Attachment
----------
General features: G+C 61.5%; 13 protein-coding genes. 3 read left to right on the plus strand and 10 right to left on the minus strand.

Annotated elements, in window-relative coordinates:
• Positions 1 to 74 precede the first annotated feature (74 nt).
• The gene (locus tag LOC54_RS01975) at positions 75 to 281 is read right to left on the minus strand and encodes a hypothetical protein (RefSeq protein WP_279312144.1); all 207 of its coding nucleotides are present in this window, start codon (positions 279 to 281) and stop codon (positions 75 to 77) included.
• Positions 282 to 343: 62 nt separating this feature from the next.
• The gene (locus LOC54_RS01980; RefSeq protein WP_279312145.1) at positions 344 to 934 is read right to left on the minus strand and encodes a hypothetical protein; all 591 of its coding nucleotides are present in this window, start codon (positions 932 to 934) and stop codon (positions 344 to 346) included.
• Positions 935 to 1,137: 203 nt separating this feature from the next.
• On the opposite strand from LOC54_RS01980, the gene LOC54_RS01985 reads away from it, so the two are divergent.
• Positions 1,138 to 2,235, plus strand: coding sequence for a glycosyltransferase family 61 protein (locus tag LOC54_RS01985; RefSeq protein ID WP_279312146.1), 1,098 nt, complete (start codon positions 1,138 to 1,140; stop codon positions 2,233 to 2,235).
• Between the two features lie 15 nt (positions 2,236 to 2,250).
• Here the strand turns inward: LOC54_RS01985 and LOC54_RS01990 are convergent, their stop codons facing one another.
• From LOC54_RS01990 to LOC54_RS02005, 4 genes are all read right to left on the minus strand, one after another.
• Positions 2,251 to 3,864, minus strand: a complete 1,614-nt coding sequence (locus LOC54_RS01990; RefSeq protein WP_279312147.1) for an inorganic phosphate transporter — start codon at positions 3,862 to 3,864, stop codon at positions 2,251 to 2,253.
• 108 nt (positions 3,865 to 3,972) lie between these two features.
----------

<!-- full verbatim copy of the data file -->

General features: G+C 61.5%; 13 protein-coding genes. 3 read left to right on the plus strand and 10 right to left on the minus strand.

Annotated elements, in window-relative coordinates:
• Positions 1 to 74 precede the first annotated feature (74 nt).
• The gene (locus tag LOC54_RS01975) at positions 75 to 281 is read right to left on the minus strand and encodes a hypothetical protein (RefSeq protein WP_279312144.1); all 207 of its coding nucleotides are present in this window, start codon (positions 279 to 281) and stop codon (positions 75 to 77) included.
• Positions 282 to 343: 62 nt separating this feature from the next.
• The gene (locus LOC54_RS01980; RefSeq protein WP_279312145.1) at positions 344 to 934 is read right to left on the minus strand and encodes a hypothetical protein; all 591 of its coding nucleotides are present in this window, start codon (positions 932 to 934) and stop codon (positions 344 to 346) included.
• Positions 935 to 1,137: 203 nt separating this feature from the next.
• On the opposite strand from LOC54_RS01980, the gene LOC54_RS01985 reads away from it, so the two are divergent.
• Positions 1,138 to 2,235, plus strand: coding sequence for a glycosyltransferase family 61 protein (locus tag LOC54_RS01985; RefSeq protein ID WP_279312146.1), 1,098 nt, complete (start codon positions 1,138 to 1,140; stop codon positions 2,233 to 2,235).
• Between the two features lie 15 nt (positions 2,236 to 2,250).
• Here the strand turns inward: LOC54_RS01985 and LOC54_RS01990 are convergent, their stop codons facing one another.
• From LOC54_RS01990 to LOC54_RS02005, 4 genes are all read right to left on the minus strand, one after another.
• Positions 2,251 to 3,864, minus strand: a complete 1,614-nt coding sequence (locus LOC54_RS01990; RefSeq protein WP_279312147.1) for an inorganic phosphate transporter — start codon at positions 3,862 to 3,864, stop codon at positions 2,251 to 2,253.
• 108 nt (positions 3,865 to 3,972) lie between these two features.